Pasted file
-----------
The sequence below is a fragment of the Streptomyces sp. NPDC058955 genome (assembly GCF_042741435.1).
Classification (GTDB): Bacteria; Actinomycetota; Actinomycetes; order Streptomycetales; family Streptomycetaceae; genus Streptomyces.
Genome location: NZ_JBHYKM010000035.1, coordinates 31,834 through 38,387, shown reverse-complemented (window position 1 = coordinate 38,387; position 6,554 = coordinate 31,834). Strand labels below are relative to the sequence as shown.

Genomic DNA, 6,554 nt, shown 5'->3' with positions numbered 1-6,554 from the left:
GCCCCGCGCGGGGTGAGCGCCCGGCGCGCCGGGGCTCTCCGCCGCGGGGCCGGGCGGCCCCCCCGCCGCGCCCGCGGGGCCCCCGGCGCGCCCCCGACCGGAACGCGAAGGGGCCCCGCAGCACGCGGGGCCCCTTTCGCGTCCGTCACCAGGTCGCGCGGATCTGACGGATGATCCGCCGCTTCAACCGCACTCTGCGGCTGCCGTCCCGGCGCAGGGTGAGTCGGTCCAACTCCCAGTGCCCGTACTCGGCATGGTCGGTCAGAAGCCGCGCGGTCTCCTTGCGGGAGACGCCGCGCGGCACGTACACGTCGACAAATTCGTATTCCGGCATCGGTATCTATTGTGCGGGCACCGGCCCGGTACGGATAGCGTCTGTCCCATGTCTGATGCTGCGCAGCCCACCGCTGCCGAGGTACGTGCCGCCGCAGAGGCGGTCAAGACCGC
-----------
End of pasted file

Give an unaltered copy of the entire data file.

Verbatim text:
The sequence below is a fragment of the Streptomyces sp. NPDC058955 genome (assembly GCF_042741435.1).
Classification (GTDB): Bacteria; Actinomycetota; Actinomycetes; order Streptomycetales; family Streptomycetaceae; genus Streptomyces.
Genome location: NZ_JBHYKM010000035.1, coordinates 31,834 through 38,387, shown reverse-complemented (window position 1 = coordinate 38,387; position 6,554 = coordinate 31,834). Strand labels below are relative to the sequence as shown.

Genomic DNA, 6,554 nt, shown 5'->3' with positions numbered 1-6,554 from the left:
GCCCCGCGCGGGGTGAGCGCCCGGCGCGCCGGGGCTCTCCGCCGCGGGGCCGGGCGGCCCCCCCGCCGCGCCCGCGGGGCCCCCGGCGCGCCCCCGACCGGAACGCGAAGGGGCCCCGCAGCACGCGGGGCCCCTTTCGCGTCCGTCACCAGGTCGCGCGGATCTGACGGATGATCCGCCGCTTCAACCGCACTCTGCGGCTGCCGTCCCGGCGCAGGGTGAGTCGGTCCAACTCCCAGTGCCCGTACTCGGCATGGTCGGTCAGAAGCCGCGCGGTCTCCTTGCGGGAGACGCCGCGCGGCACGTACACGTCGACAAATTCGTATTCCGGCATCGGTATCTATTGTGCGGGCACCGGCCCGGTACGGATAGCGTCTGTCCCATGTCTGATGCTGCGCAGCCCACCGCTGCCGAGGTACGTGCCGCCGCAGAGGCGGTCAAGACCGC